29.10 • Some Conclusions about Biological Chemistry
As promised in the chapter introduction, the past few sections have been a fast-paced tour of a large number of reactions. Following it all undoubtedly required a lot of work and a lot of page-turning to look at earlier sections.
After examining the various metabolic pathways, perhaps the main conclusion about biological chemistry is the remarkable similarity between the mechanisms of biological reactions and the mechanisms of laboratory reactions. If you were to look at the steps of vitamin B12 biosynthesis, you would see the same kinds of reactions we’ve been seeing throughout the text—nucleophilic substitutions, eliminations, aldol reactions, nucleophilic acyl substitutions, and so forth. There are, of course, some complexities, but the fundamental mechanisms of organic chemistry remain the same, whether in the laboratory with smaller molecules or in organisms with larger molecules.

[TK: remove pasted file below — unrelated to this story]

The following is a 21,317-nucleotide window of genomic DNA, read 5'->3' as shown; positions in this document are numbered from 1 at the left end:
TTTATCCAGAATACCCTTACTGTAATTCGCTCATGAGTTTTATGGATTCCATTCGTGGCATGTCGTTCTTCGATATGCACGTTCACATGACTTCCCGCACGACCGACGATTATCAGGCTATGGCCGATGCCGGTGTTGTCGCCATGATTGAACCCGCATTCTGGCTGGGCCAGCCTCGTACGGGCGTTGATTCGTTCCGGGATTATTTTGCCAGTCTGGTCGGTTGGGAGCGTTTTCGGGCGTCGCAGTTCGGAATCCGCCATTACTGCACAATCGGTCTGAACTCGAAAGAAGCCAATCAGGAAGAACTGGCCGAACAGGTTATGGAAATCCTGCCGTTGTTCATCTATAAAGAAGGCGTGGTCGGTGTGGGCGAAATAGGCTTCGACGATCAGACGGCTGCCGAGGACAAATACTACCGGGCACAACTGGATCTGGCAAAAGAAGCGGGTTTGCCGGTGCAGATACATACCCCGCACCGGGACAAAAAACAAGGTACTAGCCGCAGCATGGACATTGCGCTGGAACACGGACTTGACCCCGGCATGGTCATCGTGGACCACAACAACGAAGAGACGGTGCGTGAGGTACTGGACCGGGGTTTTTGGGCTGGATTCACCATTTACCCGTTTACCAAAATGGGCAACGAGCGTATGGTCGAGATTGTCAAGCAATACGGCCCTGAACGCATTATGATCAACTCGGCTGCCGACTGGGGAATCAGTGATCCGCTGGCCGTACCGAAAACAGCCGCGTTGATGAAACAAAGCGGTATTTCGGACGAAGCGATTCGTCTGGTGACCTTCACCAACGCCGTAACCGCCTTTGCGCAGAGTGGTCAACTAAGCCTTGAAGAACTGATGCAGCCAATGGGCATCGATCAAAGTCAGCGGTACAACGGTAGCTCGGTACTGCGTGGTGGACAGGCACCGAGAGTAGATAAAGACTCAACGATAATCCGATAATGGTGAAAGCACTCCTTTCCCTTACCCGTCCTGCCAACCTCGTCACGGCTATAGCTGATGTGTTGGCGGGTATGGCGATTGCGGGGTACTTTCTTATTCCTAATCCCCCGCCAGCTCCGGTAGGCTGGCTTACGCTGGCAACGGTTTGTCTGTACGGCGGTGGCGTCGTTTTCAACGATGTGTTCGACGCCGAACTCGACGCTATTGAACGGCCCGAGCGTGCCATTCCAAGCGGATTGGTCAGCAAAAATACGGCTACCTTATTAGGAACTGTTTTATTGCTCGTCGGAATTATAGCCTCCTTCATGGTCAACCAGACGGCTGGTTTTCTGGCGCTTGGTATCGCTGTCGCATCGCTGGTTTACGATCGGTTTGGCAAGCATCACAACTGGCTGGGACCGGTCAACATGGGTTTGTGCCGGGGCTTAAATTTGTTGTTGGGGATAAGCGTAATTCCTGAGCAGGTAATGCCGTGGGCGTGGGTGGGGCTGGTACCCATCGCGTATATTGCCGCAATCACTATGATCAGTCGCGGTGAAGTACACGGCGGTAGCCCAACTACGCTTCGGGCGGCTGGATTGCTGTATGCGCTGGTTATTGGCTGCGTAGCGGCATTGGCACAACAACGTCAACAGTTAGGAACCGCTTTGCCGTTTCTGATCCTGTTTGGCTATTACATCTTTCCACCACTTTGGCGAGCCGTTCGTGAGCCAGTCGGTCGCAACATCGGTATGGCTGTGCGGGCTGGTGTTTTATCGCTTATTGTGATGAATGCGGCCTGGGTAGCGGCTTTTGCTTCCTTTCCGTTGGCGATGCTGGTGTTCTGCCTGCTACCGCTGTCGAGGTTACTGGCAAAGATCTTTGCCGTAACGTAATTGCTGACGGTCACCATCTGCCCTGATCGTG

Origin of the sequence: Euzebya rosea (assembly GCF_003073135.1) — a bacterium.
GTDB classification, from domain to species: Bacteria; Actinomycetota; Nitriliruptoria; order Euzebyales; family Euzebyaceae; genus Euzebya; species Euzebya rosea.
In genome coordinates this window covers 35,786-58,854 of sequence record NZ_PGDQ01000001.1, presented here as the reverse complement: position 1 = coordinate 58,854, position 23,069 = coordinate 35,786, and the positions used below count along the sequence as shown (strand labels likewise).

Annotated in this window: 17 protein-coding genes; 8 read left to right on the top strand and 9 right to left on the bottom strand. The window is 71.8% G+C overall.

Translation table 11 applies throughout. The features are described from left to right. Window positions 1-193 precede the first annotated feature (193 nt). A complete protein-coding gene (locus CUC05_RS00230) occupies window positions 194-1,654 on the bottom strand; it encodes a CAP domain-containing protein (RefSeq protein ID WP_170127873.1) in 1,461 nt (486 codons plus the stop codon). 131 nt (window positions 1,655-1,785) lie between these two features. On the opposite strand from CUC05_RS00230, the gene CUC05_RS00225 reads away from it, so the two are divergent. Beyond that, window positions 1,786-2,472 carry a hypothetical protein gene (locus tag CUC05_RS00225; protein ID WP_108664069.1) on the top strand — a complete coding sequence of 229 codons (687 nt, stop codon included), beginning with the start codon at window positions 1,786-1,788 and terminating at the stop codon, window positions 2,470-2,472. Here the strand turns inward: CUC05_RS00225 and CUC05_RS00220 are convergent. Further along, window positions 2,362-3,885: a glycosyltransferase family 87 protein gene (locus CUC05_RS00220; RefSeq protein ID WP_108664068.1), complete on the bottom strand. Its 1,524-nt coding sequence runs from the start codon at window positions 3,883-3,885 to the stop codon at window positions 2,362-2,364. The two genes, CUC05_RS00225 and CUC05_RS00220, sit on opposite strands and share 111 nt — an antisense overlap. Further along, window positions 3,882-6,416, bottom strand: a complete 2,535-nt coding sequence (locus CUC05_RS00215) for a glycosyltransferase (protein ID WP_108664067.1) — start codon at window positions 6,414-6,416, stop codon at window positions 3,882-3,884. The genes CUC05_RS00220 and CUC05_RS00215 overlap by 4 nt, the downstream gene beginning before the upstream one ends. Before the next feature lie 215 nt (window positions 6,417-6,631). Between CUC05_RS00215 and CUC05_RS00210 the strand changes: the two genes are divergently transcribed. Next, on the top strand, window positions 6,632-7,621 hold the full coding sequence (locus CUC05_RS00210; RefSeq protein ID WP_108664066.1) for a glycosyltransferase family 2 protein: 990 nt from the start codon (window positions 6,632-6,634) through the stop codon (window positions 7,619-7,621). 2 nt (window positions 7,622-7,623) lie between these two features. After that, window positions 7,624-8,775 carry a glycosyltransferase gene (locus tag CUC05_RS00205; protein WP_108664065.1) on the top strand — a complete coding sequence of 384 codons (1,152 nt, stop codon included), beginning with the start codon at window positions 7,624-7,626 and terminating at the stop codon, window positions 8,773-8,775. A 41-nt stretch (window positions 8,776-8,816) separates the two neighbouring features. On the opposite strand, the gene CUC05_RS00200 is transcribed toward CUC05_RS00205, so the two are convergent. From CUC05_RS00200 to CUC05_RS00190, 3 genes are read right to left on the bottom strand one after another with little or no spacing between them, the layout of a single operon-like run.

So what is there to be learned from studying metabolism? One good answer is given in the following Chemistry Matters, which relates the story of how knowledge of a biosynthetic pathway led to the design of new drugs that have saved millions of lives.